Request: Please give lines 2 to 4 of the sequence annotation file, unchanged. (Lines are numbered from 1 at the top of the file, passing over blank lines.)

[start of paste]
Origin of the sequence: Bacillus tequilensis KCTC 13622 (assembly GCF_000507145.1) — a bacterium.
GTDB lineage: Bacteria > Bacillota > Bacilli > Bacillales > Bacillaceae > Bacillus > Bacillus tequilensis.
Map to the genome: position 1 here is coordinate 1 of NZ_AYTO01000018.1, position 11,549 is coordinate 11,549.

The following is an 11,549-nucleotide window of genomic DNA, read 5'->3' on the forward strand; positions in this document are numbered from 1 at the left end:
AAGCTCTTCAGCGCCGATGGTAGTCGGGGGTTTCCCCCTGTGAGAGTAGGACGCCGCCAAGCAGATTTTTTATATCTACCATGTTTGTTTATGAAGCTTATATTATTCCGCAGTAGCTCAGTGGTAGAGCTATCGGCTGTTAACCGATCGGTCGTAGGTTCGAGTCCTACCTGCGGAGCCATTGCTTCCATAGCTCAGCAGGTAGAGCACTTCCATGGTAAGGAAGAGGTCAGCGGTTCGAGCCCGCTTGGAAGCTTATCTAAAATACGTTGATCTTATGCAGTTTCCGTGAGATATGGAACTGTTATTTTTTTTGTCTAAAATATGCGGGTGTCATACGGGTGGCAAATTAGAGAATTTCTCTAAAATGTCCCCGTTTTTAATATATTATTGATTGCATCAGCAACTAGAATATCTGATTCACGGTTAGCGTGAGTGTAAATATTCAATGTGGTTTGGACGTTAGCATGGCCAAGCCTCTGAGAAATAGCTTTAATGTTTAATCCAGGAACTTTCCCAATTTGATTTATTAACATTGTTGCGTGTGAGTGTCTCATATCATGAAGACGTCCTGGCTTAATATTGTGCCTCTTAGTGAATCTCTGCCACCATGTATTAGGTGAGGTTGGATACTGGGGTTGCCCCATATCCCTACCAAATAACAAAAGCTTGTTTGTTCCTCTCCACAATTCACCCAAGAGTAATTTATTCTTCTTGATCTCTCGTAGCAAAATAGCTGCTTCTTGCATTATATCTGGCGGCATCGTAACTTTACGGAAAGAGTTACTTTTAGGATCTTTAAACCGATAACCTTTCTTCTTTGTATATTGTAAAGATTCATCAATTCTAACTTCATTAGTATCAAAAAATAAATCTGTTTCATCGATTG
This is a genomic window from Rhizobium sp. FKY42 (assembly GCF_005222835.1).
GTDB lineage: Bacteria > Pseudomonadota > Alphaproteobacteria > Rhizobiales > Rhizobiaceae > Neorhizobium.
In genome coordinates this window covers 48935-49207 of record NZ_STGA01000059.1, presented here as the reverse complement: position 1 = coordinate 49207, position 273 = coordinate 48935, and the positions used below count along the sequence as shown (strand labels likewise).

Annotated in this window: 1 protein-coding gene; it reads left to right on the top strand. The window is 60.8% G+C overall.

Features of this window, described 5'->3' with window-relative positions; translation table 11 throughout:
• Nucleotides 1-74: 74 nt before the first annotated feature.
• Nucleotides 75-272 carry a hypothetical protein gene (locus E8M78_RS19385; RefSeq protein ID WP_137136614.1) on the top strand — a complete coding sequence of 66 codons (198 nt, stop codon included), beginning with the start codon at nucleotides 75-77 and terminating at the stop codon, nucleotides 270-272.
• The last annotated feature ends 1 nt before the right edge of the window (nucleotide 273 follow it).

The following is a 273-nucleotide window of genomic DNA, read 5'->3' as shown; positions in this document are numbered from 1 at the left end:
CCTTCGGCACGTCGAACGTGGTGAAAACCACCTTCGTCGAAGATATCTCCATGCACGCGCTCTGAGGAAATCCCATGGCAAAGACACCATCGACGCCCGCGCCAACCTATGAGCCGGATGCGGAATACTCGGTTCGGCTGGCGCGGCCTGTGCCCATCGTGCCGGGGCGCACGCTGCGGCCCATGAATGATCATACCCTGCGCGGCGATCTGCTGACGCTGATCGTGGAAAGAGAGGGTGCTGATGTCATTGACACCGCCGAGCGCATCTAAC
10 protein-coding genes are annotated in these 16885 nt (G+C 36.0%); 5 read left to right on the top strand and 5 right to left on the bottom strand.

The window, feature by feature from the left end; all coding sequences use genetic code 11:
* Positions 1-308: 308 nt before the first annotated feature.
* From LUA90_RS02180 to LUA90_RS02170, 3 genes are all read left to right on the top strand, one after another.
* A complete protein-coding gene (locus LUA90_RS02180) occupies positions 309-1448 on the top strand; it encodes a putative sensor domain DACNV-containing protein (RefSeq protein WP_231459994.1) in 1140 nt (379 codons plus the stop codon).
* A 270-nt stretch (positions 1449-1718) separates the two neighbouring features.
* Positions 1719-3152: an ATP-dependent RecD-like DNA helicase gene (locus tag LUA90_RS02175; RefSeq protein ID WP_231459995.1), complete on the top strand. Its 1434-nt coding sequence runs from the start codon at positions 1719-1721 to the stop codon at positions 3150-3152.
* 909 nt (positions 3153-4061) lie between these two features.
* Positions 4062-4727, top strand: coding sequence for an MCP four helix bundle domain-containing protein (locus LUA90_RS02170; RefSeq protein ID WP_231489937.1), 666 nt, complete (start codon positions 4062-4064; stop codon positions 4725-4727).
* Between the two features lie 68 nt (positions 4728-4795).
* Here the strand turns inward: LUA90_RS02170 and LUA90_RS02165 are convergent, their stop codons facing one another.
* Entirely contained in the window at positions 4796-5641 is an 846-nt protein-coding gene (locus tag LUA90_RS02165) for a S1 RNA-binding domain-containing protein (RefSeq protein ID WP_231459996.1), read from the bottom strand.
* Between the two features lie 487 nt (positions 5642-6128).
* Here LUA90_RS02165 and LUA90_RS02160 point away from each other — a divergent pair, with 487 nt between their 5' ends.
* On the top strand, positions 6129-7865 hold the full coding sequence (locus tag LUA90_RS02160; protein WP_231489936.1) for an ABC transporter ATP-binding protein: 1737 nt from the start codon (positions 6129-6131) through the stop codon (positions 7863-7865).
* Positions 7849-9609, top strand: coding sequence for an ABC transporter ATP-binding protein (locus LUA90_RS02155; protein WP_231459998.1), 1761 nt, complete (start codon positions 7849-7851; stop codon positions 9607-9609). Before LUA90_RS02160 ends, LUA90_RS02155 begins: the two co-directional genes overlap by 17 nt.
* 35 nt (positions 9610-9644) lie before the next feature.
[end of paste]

GTDB lineage: Bacteria > Bacillota > Bacilli > Bacillales > Bacillaceae > Bacillus > Bacillus tequilensis.
Map to the genome: position 1 here is coordinate 1 of NZ_AYTO01000018.1, position 11,549 is coordinate 11,549.

The following is an 11,549-nucleotide window of genomic DNA, read 5'->3' on the forward strand; positions in this document are numbered from 1 at the left end: